Footprints Across Scotland
Why not make a few of your own!
4th July 2009
Around Loch Muick and Dubh Loch taking in the high peaks of Broad Cairn and Cairn Bannoch.
My last visit to the shores of Loch Muick was back in February and as you can imagine conditions were oh so different. There was plenty of snow on the ground and miniature "ice burgs" were floating in the loch. Today it was much warmer with a nice breeze blowing and just a few white clouds sailing across the sky. Stephan and I headed up toward Loch Muick from the Spittal of Glen Muick car park and after a brief pause at a junction in the path near the loch we decided to go clockwise around our route.
Loch Muick south shore boat house
Some of the heather was now flowering purple and made a nice contrast to the multi shades of green covering the hillsides. Birch and Rowan trees lined sections of the loch shore while pink Foxglove's stood tall above pockets of yellow marsh marigold. Greylag geese normally arrive here in the autumn but there appeared to be flock of them gently paddling around the centre of the loch. The half way point along the loch is marked by a bridge over Black burn which heads down toward a small sandy beach.
Broad Cairn at the head of Loch Muick
From here the main track climbs to the left to zigzag its way up the hillside while the continuation of the loch circuit is indicated by a sign. The path narrowed and became a bit rock strewn but wove its way nicely along the loch shore. We stopped for a while and watched as a slender green Chiff Chaff made numerous visits to the undergrowth along the waters edge in search of grubs and insects for a hungry youngster perched in a tree above. The path eventually leads around to another sandy beach at the head of the loch but we branched off a little way before it got that far. Our way took us steeply up into corrie Chash and onto a broader path at a bealach from were the summit of Broad Cairn looked deceptively near.
Broad Carin (left) from above Corrie Chash
Dense tufts of Deer grass interspersed with other grasses and heather eventually gave way to a more sparse covering of vegetation as we crossed Little Craig before picking up a path that worked its way up through the boulders near the top of Broad Cairn. From the summit we had fine views stretching behind us down the length of loch Muick while ahead a stone topped Cairn Bannoch could be made out as a small pointed rise among the more rounded grassy hill tops.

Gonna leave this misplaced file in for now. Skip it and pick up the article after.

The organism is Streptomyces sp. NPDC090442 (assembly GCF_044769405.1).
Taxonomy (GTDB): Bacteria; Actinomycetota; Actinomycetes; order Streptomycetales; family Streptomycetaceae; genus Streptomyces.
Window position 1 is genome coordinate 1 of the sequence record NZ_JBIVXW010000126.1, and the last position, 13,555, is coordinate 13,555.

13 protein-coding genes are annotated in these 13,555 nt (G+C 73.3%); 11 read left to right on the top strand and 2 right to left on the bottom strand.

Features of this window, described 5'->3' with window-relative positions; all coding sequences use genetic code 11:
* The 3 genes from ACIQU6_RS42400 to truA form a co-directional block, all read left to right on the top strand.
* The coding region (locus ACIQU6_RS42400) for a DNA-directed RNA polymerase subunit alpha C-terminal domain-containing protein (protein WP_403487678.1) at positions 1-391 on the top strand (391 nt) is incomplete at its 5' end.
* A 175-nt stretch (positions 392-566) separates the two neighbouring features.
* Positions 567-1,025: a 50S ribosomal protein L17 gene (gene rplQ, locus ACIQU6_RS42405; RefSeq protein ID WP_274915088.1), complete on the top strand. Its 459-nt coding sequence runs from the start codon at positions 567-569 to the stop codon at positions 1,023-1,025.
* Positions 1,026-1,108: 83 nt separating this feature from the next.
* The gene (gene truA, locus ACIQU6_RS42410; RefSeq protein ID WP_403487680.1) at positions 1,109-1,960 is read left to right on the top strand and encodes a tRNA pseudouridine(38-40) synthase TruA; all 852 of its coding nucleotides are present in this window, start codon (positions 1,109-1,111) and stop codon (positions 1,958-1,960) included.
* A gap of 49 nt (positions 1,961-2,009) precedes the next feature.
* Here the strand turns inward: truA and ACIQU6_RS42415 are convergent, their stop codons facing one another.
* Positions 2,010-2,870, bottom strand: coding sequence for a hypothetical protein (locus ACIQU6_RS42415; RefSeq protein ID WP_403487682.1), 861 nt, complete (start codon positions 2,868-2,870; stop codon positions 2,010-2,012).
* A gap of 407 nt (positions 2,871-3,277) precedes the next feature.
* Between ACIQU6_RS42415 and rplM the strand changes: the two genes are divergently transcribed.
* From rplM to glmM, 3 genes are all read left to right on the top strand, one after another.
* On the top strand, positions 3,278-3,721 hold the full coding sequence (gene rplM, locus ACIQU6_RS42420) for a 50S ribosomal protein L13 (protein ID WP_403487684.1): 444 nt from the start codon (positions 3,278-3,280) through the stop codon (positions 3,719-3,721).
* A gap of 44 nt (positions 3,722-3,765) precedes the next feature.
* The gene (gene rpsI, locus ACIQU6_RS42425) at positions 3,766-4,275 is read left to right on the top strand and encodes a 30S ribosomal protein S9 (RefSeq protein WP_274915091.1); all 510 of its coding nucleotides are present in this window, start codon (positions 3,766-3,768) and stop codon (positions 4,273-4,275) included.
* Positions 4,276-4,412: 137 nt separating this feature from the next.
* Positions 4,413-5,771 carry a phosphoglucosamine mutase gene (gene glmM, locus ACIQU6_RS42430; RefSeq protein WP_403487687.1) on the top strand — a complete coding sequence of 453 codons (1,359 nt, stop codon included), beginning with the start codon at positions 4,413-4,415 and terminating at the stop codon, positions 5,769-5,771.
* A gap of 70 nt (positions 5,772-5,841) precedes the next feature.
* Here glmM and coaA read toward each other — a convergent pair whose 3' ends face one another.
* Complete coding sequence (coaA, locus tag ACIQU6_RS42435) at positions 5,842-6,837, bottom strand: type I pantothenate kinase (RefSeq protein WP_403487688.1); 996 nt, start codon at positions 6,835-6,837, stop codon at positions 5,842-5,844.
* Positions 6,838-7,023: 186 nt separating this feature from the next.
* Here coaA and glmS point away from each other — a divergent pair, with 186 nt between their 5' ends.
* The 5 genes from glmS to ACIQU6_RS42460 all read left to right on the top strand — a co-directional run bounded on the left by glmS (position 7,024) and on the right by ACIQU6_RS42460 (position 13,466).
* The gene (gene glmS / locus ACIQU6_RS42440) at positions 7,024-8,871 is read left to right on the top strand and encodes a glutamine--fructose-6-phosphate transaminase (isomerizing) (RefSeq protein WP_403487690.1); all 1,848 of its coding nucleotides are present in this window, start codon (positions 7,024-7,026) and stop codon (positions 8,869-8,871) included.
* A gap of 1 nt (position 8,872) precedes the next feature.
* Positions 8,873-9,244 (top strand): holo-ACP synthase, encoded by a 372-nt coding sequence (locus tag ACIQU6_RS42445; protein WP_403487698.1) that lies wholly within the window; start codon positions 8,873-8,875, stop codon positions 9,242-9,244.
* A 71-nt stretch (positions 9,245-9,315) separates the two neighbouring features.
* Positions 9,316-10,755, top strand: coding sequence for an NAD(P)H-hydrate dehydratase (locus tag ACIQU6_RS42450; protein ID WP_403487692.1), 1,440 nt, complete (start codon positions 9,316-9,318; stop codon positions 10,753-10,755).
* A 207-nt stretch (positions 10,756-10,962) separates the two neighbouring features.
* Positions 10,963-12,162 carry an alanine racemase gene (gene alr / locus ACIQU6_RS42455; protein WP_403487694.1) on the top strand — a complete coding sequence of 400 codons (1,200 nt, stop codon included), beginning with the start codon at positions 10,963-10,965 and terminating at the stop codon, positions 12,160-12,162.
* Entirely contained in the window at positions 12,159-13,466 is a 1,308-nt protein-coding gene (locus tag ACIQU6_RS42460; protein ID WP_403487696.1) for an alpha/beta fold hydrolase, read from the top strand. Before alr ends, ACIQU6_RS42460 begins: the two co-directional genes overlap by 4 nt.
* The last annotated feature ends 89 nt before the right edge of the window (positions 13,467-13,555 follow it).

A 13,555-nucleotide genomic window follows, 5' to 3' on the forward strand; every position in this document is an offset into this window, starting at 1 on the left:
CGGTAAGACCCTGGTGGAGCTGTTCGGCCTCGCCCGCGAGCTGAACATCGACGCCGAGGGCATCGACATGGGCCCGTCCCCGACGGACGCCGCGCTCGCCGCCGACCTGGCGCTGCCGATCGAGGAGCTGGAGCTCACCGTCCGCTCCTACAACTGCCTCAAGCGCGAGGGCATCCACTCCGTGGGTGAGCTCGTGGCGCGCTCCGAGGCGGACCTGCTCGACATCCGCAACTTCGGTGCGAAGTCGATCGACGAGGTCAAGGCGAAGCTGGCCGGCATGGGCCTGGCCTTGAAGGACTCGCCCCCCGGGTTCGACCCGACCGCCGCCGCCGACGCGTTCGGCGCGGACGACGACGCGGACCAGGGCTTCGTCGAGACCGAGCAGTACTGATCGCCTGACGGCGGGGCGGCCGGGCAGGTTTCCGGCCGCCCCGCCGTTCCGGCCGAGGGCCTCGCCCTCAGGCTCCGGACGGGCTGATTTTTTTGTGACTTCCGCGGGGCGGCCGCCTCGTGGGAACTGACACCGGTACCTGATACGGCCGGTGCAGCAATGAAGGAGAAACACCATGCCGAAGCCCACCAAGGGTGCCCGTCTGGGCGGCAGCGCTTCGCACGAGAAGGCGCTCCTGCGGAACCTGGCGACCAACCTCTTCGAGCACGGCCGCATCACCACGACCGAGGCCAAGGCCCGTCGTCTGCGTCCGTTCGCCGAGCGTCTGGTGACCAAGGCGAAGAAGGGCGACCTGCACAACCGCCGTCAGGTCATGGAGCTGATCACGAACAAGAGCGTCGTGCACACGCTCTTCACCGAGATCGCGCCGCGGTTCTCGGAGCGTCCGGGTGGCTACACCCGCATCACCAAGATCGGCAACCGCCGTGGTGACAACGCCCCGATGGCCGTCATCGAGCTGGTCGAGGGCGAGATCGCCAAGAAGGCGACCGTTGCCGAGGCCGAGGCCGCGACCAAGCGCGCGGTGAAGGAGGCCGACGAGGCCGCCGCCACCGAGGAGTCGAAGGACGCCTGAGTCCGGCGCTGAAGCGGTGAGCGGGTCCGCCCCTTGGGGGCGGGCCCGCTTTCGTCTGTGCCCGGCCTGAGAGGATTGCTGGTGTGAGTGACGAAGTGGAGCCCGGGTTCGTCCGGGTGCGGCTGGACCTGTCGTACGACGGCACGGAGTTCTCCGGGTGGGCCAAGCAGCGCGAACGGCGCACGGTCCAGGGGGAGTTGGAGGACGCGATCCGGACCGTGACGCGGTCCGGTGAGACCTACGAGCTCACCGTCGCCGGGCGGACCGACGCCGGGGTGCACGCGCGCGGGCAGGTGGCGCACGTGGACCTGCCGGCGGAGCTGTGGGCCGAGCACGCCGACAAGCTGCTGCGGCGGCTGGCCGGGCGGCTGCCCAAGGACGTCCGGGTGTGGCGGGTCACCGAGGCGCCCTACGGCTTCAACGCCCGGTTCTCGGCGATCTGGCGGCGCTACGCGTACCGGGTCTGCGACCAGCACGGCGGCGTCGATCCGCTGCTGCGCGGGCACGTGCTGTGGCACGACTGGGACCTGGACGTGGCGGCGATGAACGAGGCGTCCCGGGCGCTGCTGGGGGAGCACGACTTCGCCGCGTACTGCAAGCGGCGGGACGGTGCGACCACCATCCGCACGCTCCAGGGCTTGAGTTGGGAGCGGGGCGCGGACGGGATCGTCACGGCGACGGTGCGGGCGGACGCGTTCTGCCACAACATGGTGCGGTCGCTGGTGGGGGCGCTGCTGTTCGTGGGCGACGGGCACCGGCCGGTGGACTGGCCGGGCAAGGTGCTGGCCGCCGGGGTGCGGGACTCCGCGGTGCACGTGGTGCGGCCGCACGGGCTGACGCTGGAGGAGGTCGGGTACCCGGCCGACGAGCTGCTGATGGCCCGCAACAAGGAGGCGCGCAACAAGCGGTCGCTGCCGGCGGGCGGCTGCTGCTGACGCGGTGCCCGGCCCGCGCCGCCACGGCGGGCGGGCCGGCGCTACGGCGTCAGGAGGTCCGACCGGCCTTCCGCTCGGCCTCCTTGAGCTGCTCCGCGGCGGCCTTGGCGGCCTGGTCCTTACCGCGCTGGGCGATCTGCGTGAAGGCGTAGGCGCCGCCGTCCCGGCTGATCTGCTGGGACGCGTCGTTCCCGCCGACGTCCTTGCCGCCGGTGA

Cairn Bannoch and Eagles Rock
The lichen covered granite boulders on the western side of Broad Cairn became smaller and fewer in number as we descended eventually leaving them behind when passing onto short turf that cushioned our footsteps as we crossed the rolling hillsides onto Cairn Bannoch. To the north Eagles rock and its waterfall gave interest to the rounded mass of the White Mounth while Lochnagar's craggy tops could be seen in the distance. Finding a grassy seat near the top of Cairn Bannoch we settled back to take in the views and enjoy the very pleasant sunshine.
Eagles Rock from Cairn Bannoch
After lunch we continued north west out towards Carn an t-Sagairt Mor dropping into the lower reaches of Coire Allt an Aitinn, effectively skirting around the crags to the north of Cairn Bannoch.
Carn an t-Sagairt Mor & Beg from Cairn Bannoch
The ground became rougher as we dropped down and crossed Allt an Dubh loch to pick up a line of old metal fence posts that guide the way across this boggy section of moor.
Following Allt an Dubh Loch
The varied terrain around the river course is the habitat of a wide variety of flora; especially those seeking out damp peaty soils. The white tops of Cotton grass waved in the breeze while the delicate flowers of Bog Asphodel provided splashes of yellow to the surrounds. After a while the river began to take a long slide across reddish coloured granite slabs as it coursed its way down the hillside toward Dubh loch.
Eagles Rock and Dubh Loch
We were now passing below the impressive Eagles rock with its waterfall splashing across the patterned multicoloured stone; while further down on the opposite side of the glen the tremendous sheer walls of Creag an Dubh Loch stood almost vertically above its namesake loch.
Dubh Loch and Creag an Dubh Loch
We spotted some climbers high up on the rock face testing their skills in this challenging environment while down on the loch shore their homes for the weekend looked very unsubstantial below the rocky debris emanating from central gully. Trying not to loose a boot in the sticky sections of bog and managing to avoid the occasional frog we made it to the far end of the loch to pick up a better path that would lead us back down to the head of loch Muick. We had only passed a handful of walkers while up on higher ground but now joined a few more enjoying the pleasant circuit of the loch.
Loch Muick from near Loch Buidhe Waterfall
This last leg of the walk back along the length of the loch always appears to take longer than the outward journey; a bit of tiredness creeping in I suppose.
Creag Bhiorach across Loch Muick
Making our way across the bottom of the loch we could see a large number of red deer grazing on the open moor not to far from the paths; seemingly unconcerned with passers by. A few can be seen around here during the winter months but it seemed a little unusual to see so many during the summer. Nearer to us by the loch two stags also seemed untroubled as they ambled along while nibbling the long grass; maybe they too were just enjoying being out and about in the fine surrounding on such a lovely day.
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